Berkeley was sort of at the end of his creative rope, having peaked in the early to mid 30s, so watching this I didn't expect much, but man, what a dazzler of a musical. From banana number in all its phallic glory, to the surreal ending w/ actors severed heads singing over a technicolor backdrop, a lot to love here! Pallette & Horton are always a hoot and work well together, Faye seems like an afterthought. 3.5 stars
As I was sitting on my couch I felt an odd weightlessness... soon, I saw my consciousness leave my body and catapulted feverishly by an unseen force through a phantasmagoria of muted Technicolor and banana hats, leading me on to infinity. There were monkeys, neon lights and disembodied heads. I conversed with the Gods. But on waking, I found I'd thrown up and forgotten what They said.
I generally don't like musicals, especially from this era. However, this one is so visually over the top, with its extravagant dance numbers and super-glorious three-strip Technicolor, that even I can make an exception. And they top it off with that end scene of dozens of decapitated singing heads!
(3.5 stars) Oh, that flashy Busby Berkeley! Music, Dance and oh, those theatrical sets! Grandiose choreography with wonderful costumes and popping colors. As with most of these type of films, the story takes a backseat to the glamour and sparkle of it all. It's light and fun with that wonderful design element throughout the movie. Worth the watch just for the magnetic and delightful Carmen Miranda. She's wonderful.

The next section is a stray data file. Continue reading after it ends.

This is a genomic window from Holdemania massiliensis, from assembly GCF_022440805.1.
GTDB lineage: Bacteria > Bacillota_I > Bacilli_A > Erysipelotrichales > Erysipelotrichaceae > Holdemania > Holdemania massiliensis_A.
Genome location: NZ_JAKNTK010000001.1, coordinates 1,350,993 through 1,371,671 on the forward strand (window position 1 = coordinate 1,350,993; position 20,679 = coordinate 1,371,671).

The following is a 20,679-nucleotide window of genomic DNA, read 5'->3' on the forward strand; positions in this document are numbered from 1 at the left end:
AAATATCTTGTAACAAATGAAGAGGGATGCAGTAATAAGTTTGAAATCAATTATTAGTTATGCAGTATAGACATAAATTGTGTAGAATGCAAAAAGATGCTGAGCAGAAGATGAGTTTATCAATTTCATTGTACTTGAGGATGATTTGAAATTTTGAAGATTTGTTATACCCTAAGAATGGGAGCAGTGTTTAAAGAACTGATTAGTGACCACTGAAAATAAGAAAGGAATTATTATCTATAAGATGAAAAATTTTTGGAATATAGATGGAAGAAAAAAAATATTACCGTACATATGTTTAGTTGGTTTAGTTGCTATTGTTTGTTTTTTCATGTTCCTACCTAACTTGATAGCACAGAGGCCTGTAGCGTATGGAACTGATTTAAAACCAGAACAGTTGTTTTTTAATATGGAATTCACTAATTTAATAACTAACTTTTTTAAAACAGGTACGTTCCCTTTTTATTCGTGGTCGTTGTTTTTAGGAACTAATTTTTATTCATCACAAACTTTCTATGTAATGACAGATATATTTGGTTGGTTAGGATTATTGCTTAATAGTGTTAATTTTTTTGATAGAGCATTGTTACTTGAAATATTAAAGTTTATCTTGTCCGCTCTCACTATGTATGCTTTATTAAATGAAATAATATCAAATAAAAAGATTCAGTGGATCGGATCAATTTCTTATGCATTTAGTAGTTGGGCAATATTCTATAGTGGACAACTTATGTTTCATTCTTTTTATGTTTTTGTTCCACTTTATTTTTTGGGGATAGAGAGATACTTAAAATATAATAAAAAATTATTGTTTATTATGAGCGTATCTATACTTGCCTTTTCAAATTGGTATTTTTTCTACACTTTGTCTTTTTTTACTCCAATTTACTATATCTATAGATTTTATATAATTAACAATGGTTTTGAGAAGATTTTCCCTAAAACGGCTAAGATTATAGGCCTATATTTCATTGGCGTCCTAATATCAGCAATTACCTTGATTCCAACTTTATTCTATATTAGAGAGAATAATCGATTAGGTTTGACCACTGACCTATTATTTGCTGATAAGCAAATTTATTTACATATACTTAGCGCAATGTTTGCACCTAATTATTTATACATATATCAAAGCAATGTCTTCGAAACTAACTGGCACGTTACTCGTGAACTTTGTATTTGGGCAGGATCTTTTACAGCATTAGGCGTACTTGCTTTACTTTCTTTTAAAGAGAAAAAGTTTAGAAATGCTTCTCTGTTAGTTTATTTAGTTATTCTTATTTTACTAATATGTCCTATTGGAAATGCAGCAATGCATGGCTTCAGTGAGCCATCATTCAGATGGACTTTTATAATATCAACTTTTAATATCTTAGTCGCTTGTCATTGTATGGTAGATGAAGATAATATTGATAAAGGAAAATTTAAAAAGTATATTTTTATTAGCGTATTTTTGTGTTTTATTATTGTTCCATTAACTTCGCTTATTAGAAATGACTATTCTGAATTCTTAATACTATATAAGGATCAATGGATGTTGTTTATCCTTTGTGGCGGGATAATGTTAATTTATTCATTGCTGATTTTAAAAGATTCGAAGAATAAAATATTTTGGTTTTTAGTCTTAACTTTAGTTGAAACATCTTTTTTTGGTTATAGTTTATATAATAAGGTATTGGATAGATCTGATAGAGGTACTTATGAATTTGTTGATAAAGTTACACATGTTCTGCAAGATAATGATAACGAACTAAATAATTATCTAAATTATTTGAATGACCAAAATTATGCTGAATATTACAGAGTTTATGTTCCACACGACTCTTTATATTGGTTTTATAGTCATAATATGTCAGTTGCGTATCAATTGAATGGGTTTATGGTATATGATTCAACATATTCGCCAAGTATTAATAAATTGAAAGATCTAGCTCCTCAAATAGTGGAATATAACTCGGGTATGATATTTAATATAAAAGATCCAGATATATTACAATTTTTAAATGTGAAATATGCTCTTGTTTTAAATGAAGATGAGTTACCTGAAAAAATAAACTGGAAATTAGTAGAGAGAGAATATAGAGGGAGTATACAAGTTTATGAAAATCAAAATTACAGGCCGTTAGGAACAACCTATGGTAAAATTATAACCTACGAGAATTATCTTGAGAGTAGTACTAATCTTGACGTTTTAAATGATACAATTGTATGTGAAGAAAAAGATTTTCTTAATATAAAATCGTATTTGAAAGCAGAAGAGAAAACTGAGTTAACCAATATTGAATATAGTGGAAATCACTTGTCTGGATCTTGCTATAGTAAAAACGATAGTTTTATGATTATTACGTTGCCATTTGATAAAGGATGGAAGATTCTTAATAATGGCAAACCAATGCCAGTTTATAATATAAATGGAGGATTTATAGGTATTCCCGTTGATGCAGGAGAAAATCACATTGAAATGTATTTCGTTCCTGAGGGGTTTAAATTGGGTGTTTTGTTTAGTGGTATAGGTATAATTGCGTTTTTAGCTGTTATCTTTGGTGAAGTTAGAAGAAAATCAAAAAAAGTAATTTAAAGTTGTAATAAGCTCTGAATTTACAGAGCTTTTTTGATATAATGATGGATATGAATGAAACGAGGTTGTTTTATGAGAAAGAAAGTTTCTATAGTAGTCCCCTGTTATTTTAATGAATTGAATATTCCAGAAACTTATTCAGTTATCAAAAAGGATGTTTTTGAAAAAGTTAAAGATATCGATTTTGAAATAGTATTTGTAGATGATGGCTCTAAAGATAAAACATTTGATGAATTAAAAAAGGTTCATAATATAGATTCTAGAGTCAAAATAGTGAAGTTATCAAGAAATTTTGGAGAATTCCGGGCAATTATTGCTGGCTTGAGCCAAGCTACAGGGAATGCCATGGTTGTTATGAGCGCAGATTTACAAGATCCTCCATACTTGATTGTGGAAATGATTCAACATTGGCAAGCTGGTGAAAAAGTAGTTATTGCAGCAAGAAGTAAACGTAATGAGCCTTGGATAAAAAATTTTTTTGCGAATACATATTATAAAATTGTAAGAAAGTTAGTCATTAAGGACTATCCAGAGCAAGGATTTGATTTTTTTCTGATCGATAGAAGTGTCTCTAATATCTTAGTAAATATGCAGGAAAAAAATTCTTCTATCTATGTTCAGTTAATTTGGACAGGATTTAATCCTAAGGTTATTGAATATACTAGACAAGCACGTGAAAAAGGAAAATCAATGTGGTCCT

5 stars for the kaleidoscopic dance numbers. 1 star for the hokey plot. 0 stars for the whitewashed cast. Sad to watch Carmen Miranda while knowing how, in real life, she was devastated by the negative reception of many Brazilians to her American stardom. Funny to see how much effort was put into hiding her navel to meet Hayes Code standards. Would like to see the screwed up takes of the banana number!
American kitsch at its ripest - and creepiest. Perhaps had I dropped acid prior to viewing it the film's grotesque abstract musical sequences would have kicked me over the moon, but, as I was unfortunate enough to see this in a state of total sobriety, they only greatly added to the discomfort I felt at the sight of the bananas atop Carmen Miranda's head, the lunatic gleam in her eyes.
For me the key image of the film is the one above, the banana funnel, because this is how I imagined the whole film – an upside down image of the psyche as commonly portrayed: a timid icicle of waking consciousness above an ocean of repression, from where the roars of ancient uncivil dinosaurs rise up to haunt our dreams and imprint our automatic gestures. The Gang’s All Here is an iceberg mockingly standing on its
Does Debord's critique of spectacle as appearance fetishism need to be modified when the (very commercial, trascendentally kitsch) appearance is so formally delirious as to shade off into abstract avant-garde? What can the profit-motive appropriate but self-parody?
The heyday of Berkeley's cinema, the filmmaker that with the sequence-shot created an unmatched architecture of "trompe l'oeil", through cinema's own expressivity: by his camera-eye, the space is the consequence of a rigorous, dizzying and whirlwind choreography, in progressive spiral. Berkely was the creator of the image-dance while the spectator-eye dance with it, dancing within.